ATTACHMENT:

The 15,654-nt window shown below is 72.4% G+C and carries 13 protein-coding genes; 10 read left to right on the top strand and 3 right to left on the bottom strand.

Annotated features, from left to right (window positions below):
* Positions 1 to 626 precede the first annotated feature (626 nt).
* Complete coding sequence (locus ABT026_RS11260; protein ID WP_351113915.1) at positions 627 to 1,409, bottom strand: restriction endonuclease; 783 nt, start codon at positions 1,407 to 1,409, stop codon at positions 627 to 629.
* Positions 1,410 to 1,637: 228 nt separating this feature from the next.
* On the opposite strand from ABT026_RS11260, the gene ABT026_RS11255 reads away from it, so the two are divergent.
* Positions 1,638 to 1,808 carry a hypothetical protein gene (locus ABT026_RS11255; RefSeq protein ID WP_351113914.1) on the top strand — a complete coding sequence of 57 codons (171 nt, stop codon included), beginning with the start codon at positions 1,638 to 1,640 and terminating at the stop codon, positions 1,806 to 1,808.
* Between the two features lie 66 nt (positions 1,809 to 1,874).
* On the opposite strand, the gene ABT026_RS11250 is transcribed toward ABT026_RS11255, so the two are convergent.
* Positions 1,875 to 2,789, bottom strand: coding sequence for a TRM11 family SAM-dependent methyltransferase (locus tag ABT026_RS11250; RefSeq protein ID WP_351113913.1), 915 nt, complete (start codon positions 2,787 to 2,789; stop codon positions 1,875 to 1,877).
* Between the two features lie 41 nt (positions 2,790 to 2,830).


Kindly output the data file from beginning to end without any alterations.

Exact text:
The 15,654-nt window shown below is 72.4% G+C and carries 13 protein-coding genes; 10 read left to right on the top strand and 3 right to left on the bottom strand.

Annotated features, from left to right (window positions below):
* Positions 1 to 626 precede the first annotated feature (626 nt).
* Complete coding sequence (locus ABT026_RS11260; protein ID WP_351113915.1) at positions 627 to 1,409, bottom strand: restriction endonuclease; 783 nt, start codon at positions 1,407 to 1,409, stop codon at positions 627 to 629.
* Positions 1,410 to 1,637: 228 nt separating this feature from the next.
* On the opposite strand from ABT026_RS11260, the gene ABT026_RS11255 reads away from it, so the two are divergent.
* Positions 1,638 to 1,808 carry a hypothetical protein gene (locus ABT026_RS11255; RefSeq protein ID WP_351113914.1) on the top strand — a complete coding sequence of 57 codons (171 nt, stop codon included), beginning with the start codon at positions 1,638 to 1,640 and terminating at the stop codon, positions 1,806 to 1,808.
* Between the two features lie 66 nt (positions 1,809 to 1,874).
* On the opposite strand, the gene ABT026_RS11250 is transcribed toward ABT026_RS11255, so the two are convergent.
* Positions 1,875 to 2,789, bottom strand: coding sequence for a TRM11 family SAM-dependent methyltransferase (locus tag ABT026_RS11250; RefSeq protein ID WP_351113913.1), 915 nt, complete (start codon positions 2,787 to 2,789; stop codon positions 1,875 to 1,877).
* Between the two features lie 41 nt (positions 2,790 to 2,830).